Published: Fri, December 14, 2018
Markets | By Otis Pena

City council votes to allow cannabis stores in Sudbury

City council votes to allow cannabis stores in Sudbury

The provincial government is giving municipalities until January 22, 2019 to opt out of allowing private retailers within their boundaries.

Councillors in Mississauga and Markham voted Wednesday to opt out of hosting privately operated retail cannabis stores, which are expected to open across the province next spring.

"I don't want Mississauga to be a guinea pig", Damerla said.

The only legal way for Ontario residents to now acquire recreational weed is through a government-run website, the Ontario Cannabis Store, which has experienced its own shortages. If they opt out, he said, extra funding to cover the costs of regulating the shops disappears.

"I think we want to have an orderly regulation of cannabis sales in Toronto, and we want to have the financial assistance which I think we rightly deserve for the costs that are being incurred to regulate this".

The federal government legalized recreational cannabis on October 17.

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Before being ousted from power on election night, Kathleen Wynne's Liberals sought to roll out 150 Ontario Cannabis Store (OCS) locations by 2020, with 40 to open in the first year.

"While today's vote on cannabis will see Toronto become a part of a regulatory regime and allow cannabis retail stores, I do not believe it provides adequate ability for the city of Toronto to protect people and neighbourhoods", the statement reads.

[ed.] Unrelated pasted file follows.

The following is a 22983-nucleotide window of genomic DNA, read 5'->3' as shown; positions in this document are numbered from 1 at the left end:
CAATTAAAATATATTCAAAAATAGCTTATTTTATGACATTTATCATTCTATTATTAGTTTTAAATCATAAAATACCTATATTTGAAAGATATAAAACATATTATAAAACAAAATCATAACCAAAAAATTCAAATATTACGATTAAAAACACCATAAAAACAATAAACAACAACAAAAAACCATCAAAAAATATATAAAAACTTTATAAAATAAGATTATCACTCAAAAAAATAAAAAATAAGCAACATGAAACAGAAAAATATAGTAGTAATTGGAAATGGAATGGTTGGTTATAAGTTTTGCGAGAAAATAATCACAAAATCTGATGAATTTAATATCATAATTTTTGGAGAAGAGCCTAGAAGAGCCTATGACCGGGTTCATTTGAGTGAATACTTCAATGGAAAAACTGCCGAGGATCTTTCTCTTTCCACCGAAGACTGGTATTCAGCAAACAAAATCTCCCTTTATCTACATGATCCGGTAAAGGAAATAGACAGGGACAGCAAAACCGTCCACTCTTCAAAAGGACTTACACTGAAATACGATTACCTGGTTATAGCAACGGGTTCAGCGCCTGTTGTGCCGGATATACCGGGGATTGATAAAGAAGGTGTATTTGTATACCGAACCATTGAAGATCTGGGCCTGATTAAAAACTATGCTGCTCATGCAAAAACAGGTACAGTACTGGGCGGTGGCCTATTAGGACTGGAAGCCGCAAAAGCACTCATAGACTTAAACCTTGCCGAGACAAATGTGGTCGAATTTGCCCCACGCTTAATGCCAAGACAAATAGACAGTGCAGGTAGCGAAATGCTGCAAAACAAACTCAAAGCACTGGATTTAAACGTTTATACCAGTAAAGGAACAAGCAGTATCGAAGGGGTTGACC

When it comes to marijuana, Toronto council says yes. The decision will allow applications to the Alcohol and Gaming Commission of Ontario to be processed sooner, providing more time for stores to set up their operations.

"The consultation we conducted over the last few months showed residents and local businesses are in support of having retail cannabis stores in our community", Mayor Brian Bigger said.

Councillor Gord Perks said the city - as the largest market in the country - should insist the province make changes to its legalization framework, arguing the Ford government got it "terribly wrong".

David Rider is the Star's City Hall bureau chief and a reporter covering Toronto politics.

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